Cooking: This is an invaluable skill. Children can help you prepare shopping lists, work out the quantities of ingredients needed, weigh the ingredients and check on the cooking time. Take your daughter shopping to buy the ingredients. Read how much each item costs, estimate the cost of all the items. Let her pay at the checkout working out the change she should receive. Look at the packaging noting the different forms of measurement for weight, liquids and length.
Travelling: When travelling, provide children with a street directory or map and discuss directions. Point out speed limits, distances to towns, populations in towns, etc. When you are driving along in the car, ask children to guess how far it is to the next light post, the next town, etc. Calculate the distance travelled or the distance yet to travel. Involve the whole family. Measure the distances with your speedometer.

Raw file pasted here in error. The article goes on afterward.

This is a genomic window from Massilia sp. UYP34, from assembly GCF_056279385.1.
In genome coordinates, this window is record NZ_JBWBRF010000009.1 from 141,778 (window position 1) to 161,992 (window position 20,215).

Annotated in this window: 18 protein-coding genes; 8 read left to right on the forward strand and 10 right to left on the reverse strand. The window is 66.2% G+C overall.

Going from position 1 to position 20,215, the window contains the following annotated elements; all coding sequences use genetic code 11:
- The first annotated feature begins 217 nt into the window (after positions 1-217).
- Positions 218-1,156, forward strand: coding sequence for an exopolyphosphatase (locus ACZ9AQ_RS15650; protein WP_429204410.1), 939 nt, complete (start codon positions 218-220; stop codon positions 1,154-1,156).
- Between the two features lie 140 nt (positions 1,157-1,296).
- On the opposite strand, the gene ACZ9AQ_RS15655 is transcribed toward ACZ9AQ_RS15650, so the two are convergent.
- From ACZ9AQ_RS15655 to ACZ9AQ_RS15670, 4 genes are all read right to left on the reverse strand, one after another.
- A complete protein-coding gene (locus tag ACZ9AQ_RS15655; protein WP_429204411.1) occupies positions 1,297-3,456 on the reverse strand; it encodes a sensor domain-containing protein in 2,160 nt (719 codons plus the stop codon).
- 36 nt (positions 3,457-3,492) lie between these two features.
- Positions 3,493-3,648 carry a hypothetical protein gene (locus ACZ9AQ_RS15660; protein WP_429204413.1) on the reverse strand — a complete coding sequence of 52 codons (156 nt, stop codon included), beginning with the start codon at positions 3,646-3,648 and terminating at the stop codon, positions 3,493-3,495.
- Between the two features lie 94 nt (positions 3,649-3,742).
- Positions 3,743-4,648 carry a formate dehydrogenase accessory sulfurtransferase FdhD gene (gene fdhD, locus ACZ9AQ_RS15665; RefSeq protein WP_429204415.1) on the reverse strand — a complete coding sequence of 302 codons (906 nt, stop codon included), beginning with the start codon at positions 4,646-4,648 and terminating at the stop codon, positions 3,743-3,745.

Calendar: Keep the calendar up to date. Mark any special events on the calendar, e.g. family and friends’ birthdays, outings, holidays, excursions etc. Look for patterns in the number squares. Encourage children to make their own calendars or to keep a diary.
Public Transport: Encourage your child to read a timetable to work out best times, travelling time etc.
Be positive! Praise your child’s success. Encourage your child to have a go and to investigate and make discoveries for themselves. Encourage them to find their own answers. Do not be too quick to tell them the answers.
While academic success is important, there are many other skills just as important or more, to help your daughter achieve her best results. It goes way beyond academic achievement. Her success is determined by a continuous chain of interacting skills whether they be social, physical, emotional or academic.